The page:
The Speaker: The hon. leader.
Dr. Taft: Thank you, Mr. Speaker. To the same minister: given that published industry reports have said that it takes just one part per million of methane to make water at risk of explosion, can the minister deny that Dale Zimmerman’s water’s methane content of 75,800 parts per million poses an immediate risk to his family, his home, and his livestock?
Mr. Melchin: Mr. Speaker, I’ve not had the opportunity myself to ever receive such information, so I don’t know how to respond to just an assertion. It is very important that we do take these things very seriously. We’d be happy to receive that information. We’d be more than happy to ensure that the Energy and Utilities Board, who are the experts in these matters, who can ensure that the appropriate regulation and the appropriate enforcement happens if any problem occurs – so I’d be happy to receive that.
The Speaker: The hon. leader.
Dr. Taft: Thank you, Mr. Speaker. Given that this minister’s department has received submissions and information for months on this issue, will this minister spend a week drinking and bathing in the water from the wells in question? Put your money where your mouth is.
The Speaker: This is really not Stampede Wrestling. [The Speaker allowed the energy minister to avoid the question] …
Third Official Opposition main question. The hon. Member for Calgary-Mountain View.
Dr. Swann: Thank you, Mr. Speaker. The coal-bed methane industry is rapidly developing across Alberta, yet while this increased production is occurring, this government has failed to adequately legislate regulations around CBM drilling and fracturing that protect water wells, that test water wells before they’re fractured.
Because of this lack of accountability from government and industry some Albertans, including those in the Assembly today, are living with contaminated water that contains methane levels so high that they can now ignite their tap water. My questions are to the Minister of Environment. Given that the minister stated yesterday in the House that he does not support CBM activities without adequate water protection and regulations, will he decisively respond to concerns of the Zimmermans, Ms Ernst, Ms Lauridsen, and all other Albertans affected by CBM operations right now?
The Speaker: The hon. minister.
Mr. Boutilier: Thank you, Mr. Speaker, and I thank the hon. member for the question because it is a very serious and a very important issue, that all Albertans enjoy safe drinking water. I think what is also equally important is that since we were first notified in October by some of the families that you’ve mentioned, we’ve been working very closely with them as Alberta Environment in terms of looking at alternative water options for them. We’re committed to doing that, as we’ve indicated to them. Also, it’s important as we go forward to develop a baseline of information in terms of what the impact is from drilling and also what the impact is from the natural flow of methane that, of course, takes place based on how this world has been created. So my commitment in terms of working with the families when it was first brought to our attention: we’re doing that. I’m actually looking forward to recommendations very quickly in the future that will be going to the EUB relative to the issue of how we go forward regarding automatic baseline testing for what the hon. member has brought up.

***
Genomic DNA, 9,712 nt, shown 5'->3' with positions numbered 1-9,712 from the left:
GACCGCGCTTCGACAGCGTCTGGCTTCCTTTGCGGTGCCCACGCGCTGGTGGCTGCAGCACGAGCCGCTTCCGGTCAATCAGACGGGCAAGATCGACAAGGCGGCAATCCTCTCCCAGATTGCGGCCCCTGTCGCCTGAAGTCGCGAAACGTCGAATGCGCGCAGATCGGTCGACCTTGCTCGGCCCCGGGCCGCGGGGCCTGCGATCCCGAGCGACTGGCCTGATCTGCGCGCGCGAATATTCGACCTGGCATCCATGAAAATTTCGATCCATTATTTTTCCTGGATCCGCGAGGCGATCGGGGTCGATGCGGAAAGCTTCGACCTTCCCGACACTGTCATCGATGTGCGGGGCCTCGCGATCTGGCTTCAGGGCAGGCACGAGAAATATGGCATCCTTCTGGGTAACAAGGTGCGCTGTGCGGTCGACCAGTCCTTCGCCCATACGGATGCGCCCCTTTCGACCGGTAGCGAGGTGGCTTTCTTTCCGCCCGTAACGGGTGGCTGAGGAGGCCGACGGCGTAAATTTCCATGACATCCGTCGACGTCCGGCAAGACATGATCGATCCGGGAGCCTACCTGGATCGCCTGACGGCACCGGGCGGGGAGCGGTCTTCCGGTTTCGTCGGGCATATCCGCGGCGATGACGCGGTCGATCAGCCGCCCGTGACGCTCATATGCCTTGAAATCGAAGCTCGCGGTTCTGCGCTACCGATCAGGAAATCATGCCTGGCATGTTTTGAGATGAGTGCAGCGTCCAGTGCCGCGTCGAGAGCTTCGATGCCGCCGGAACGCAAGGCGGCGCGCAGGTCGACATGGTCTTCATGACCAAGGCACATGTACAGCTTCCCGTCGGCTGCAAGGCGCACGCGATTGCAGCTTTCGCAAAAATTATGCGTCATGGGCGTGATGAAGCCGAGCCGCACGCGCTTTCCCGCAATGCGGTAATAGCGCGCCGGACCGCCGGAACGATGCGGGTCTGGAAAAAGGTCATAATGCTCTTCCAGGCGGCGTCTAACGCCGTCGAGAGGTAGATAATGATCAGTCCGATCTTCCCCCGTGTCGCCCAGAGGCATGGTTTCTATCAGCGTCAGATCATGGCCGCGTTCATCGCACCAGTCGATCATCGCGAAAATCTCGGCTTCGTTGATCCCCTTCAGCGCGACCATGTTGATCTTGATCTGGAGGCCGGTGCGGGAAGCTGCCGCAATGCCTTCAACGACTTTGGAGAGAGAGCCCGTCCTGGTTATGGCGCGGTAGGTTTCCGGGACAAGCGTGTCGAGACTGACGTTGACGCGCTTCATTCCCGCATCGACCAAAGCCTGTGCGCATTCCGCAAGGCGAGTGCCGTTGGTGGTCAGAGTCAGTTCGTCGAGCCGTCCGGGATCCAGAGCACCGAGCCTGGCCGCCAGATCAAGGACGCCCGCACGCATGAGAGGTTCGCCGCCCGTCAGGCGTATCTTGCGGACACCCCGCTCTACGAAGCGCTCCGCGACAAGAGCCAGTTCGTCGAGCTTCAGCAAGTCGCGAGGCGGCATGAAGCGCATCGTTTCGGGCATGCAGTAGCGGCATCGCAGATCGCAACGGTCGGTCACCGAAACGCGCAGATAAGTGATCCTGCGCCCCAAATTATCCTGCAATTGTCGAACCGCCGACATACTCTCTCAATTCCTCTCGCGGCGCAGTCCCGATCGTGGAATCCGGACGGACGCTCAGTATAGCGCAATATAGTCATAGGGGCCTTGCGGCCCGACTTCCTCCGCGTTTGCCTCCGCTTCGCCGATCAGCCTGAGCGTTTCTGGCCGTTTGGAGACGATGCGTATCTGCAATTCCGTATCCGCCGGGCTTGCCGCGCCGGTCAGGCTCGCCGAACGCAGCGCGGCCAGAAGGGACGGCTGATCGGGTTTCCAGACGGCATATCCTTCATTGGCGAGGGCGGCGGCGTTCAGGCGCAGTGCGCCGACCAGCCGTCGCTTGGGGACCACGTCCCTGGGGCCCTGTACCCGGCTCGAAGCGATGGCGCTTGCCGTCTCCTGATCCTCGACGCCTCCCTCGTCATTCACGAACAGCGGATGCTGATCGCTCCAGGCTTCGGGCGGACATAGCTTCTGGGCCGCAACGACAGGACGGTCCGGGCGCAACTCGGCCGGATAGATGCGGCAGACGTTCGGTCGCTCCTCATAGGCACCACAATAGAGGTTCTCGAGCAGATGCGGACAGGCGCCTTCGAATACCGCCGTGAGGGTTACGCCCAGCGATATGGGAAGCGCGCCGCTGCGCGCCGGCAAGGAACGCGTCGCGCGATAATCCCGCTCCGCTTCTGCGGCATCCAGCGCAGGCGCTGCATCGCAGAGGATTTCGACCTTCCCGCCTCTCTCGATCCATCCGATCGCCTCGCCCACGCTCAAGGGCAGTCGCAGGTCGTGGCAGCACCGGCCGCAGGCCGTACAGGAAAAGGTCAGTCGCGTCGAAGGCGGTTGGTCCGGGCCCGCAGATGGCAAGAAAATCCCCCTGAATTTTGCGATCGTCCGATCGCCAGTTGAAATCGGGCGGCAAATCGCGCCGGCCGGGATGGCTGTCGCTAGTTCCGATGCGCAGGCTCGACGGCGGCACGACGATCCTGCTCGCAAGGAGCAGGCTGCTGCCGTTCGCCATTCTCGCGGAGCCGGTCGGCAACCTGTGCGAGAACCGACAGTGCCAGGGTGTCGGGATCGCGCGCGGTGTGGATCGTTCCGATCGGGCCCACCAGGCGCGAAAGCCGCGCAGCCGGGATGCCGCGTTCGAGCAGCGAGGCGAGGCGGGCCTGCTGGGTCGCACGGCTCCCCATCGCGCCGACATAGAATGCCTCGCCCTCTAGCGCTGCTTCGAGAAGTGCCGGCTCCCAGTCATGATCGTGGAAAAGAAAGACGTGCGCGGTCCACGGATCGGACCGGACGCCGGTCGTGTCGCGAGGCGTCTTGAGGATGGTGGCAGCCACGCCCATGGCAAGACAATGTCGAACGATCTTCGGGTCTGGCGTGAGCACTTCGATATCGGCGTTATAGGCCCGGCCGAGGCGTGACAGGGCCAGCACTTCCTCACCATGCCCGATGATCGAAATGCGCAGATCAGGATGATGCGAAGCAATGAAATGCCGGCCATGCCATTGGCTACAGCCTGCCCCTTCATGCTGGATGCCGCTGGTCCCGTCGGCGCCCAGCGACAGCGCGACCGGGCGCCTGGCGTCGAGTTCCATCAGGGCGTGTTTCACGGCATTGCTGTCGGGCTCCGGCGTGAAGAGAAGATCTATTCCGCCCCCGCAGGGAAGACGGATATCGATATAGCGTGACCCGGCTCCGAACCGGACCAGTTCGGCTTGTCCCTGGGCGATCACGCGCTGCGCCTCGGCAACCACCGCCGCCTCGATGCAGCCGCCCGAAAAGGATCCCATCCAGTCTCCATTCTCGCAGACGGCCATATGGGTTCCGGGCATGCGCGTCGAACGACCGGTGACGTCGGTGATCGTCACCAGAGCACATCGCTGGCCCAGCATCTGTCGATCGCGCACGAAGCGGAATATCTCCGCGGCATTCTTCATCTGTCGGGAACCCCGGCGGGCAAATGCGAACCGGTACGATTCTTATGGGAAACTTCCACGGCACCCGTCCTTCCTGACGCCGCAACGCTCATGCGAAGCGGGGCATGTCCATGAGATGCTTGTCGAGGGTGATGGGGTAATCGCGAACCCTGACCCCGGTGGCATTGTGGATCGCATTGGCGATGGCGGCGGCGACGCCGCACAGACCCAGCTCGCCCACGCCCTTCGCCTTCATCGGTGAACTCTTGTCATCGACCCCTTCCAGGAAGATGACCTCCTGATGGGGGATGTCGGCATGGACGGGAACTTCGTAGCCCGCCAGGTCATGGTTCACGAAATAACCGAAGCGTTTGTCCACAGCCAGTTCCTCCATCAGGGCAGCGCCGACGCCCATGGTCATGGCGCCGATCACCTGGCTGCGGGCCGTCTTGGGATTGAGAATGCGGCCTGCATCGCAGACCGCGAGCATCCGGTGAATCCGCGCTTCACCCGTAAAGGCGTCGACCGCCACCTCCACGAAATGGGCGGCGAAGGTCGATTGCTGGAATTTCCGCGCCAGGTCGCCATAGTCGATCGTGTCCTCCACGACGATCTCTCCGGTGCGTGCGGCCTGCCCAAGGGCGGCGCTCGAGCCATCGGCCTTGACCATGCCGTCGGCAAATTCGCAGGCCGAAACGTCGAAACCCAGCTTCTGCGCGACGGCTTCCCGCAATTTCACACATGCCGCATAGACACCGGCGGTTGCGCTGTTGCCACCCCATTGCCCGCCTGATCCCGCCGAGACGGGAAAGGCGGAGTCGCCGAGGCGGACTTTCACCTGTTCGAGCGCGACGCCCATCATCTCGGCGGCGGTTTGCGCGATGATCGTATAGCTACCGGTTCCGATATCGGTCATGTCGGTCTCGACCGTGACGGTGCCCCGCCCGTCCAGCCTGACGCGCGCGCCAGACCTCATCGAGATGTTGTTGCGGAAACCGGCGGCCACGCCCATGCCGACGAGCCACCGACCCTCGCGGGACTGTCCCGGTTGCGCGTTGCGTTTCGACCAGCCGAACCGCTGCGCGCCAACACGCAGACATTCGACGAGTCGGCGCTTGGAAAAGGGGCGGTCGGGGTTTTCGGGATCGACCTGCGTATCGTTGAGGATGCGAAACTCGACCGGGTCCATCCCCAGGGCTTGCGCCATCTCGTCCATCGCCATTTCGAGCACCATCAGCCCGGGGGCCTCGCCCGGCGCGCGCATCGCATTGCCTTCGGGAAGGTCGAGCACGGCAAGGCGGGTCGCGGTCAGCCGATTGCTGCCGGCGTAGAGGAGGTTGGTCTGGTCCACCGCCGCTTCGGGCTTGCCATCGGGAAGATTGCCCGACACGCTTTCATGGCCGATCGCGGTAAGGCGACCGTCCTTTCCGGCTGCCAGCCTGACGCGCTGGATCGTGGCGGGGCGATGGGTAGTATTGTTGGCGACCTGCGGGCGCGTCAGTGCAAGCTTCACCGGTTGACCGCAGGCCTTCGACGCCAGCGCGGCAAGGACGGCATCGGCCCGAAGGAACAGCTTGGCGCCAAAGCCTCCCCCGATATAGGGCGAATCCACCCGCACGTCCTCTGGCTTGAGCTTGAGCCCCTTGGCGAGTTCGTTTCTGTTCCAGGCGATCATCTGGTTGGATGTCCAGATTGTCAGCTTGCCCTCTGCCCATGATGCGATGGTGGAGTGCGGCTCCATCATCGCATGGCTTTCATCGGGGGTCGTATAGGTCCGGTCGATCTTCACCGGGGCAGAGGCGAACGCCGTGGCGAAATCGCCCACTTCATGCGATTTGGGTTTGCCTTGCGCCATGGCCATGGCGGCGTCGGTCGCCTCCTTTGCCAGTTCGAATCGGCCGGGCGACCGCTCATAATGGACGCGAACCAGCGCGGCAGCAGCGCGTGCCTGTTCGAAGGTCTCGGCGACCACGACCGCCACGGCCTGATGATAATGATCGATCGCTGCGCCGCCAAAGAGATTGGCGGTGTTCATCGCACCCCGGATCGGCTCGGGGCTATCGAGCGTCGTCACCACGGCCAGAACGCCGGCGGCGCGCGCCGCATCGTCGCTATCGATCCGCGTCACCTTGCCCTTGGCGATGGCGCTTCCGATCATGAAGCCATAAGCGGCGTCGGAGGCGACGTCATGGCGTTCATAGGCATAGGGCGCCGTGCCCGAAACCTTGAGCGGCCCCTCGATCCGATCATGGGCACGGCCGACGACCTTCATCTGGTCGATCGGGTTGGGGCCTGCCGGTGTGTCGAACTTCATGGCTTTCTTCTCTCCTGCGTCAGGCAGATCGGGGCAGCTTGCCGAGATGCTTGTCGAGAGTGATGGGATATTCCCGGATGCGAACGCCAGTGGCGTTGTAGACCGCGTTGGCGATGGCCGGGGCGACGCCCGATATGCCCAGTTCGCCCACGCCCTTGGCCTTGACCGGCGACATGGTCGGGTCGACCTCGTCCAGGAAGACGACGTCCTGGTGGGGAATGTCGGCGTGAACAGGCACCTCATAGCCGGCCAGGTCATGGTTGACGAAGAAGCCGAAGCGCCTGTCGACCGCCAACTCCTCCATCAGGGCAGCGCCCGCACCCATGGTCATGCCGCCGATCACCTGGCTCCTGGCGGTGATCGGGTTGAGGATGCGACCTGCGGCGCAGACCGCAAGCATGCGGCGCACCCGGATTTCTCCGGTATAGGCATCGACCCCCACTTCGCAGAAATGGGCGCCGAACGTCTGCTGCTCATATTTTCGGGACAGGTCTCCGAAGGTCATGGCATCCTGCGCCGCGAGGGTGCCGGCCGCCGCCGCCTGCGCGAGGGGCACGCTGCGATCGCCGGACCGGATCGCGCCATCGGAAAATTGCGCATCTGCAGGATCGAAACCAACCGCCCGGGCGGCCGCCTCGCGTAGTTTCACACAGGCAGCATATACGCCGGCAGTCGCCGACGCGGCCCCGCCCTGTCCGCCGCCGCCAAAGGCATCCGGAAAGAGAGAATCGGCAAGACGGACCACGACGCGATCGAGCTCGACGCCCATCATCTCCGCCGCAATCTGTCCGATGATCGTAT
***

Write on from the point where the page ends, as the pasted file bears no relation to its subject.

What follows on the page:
Dr. Swann: Mr. Minister, some of these individuals have been calling since October and are not getting return calls from your department. Can you explain that and why they are paying for their own bulk transport of water?
Mr. Boutilier: Mr. Speaker, let me reiterate to the hon. member and to the families that are here today: it is a very serious issue. As Alberta Environment I will use every fibre of energy in my body to assist this family relative to safe drinking water now and into the future. I’m not aware of any returned phone call, but I can assure you that we are working with them and we will continue to work with them because this is a very important issue to this family and to many other families that have been impacted, be it by the natural flow or because of what is being asserted relative to what is taking place in the water supply.
Dr. Swann: Mr. Minister, this is an urgent public health and safety issue. Will you support a moratorium/cessation of all shallow fracturing of coal now? [Emphasis added]